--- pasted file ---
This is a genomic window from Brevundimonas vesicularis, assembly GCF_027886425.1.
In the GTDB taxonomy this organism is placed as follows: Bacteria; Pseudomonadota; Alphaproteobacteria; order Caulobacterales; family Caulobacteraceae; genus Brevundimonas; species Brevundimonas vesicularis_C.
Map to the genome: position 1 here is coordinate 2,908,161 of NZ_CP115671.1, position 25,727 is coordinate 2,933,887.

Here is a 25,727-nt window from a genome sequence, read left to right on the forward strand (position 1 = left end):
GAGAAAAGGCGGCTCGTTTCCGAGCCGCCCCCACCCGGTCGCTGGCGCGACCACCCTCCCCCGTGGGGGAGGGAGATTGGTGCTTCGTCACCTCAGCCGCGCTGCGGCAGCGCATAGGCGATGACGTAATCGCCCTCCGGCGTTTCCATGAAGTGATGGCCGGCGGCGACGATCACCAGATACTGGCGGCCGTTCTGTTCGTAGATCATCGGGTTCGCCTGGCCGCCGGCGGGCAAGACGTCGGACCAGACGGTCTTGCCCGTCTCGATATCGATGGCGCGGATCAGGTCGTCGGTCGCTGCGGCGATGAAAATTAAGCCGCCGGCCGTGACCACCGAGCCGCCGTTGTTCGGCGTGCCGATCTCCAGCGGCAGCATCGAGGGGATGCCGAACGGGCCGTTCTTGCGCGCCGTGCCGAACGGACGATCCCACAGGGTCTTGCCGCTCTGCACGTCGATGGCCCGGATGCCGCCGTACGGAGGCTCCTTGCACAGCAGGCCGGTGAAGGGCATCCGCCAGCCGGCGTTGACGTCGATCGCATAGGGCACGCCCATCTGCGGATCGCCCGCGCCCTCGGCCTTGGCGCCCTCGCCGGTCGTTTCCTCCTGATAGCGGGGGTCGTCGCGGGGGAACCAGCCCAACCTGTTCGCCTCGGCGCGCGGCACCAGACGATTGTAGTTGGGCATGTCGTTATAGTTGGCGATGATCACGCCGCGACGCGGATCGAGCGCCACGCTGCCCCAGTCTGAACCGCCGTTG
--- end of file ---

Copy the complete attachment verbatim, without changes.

This is a genomic window from Brevundimonas vesicularis, assembly GCF_027886425.1.
In the GTDB taxonomy this organism is placed as follows: Bacteria; Pseudomonadota; Alphaproteobacteria; order Caulobacterales; family Caulobacteraceae; genus Brevundimonas; species Brevundimonas vesicularis_C.
Map to the genome: position 1 here is coordinate 2,908,161 of NZ_CP115671.1, position 25,727 is coordinate 2,933,887.

Here is a 25,727-nt window from a genome sequence, read left to right on the forward strand (position 1 = left end):
GAGAAAAGGCGGCTCGTTTCCGAGCCGCCCCCACCCGGTCGCTGGCGCGACCACCCTCCCCCGTGGGGGAGGGAGATTGGTGCTTCGTCACCTCAGCCGCGCTGCGGCAGCGCATAGGCGATGACGTAATCGCCCTCCGGCGTTTCCATGAAGTGATGGCCGGCGGCGACGATCACCAGATACTGGCGGCCGTTCTGTTCGTAGATCATCGGGTTCGCCTGGCCGCCGGCGGGCAAGACGTCGGACCAGACGGTCTTGCCCGTCTCGATATCGATGGCGCGGATCAGGTCGTCGGTCGCTGCGGCGATGAAAATTAAGCCGCCGGCCGTGACCACCGAGCCGCCGTTGTTCGGCGTGCCGATCTCCAGCGGCAGCATCGAGGGGATGCCGAACGGGCCGTTCTTGCGCGCCGTGCCGAACGGACGATCCCACAGGGTCTTGCCGCTCTGCACGTCGATGGCCCGGATGCCGCCGTACGGAGGCTCCTTGCACAGCAGGCCGGTGAAGGGCATCCGCCAGCCGGCGTTGACGTCGATCGCATAGGGCACGCCCATCTGCGGATCGCCCGCGCCCTCGGCCTTGGCGCCCTCGCCGGTCGTTTCCTCCTGATAGCGGGGGTCGTCGCGGGGGAACCAGCCCAACCTGTTCGCCTCGGCGCGCGGCACCAGACGATTGTAGTTGGGCATGTCGTTATAGTTGGCGATGATCACGCCGCGACGCGGATCGAGCGCCACGCTGCCCCAGTCTGAACCGCCGTTG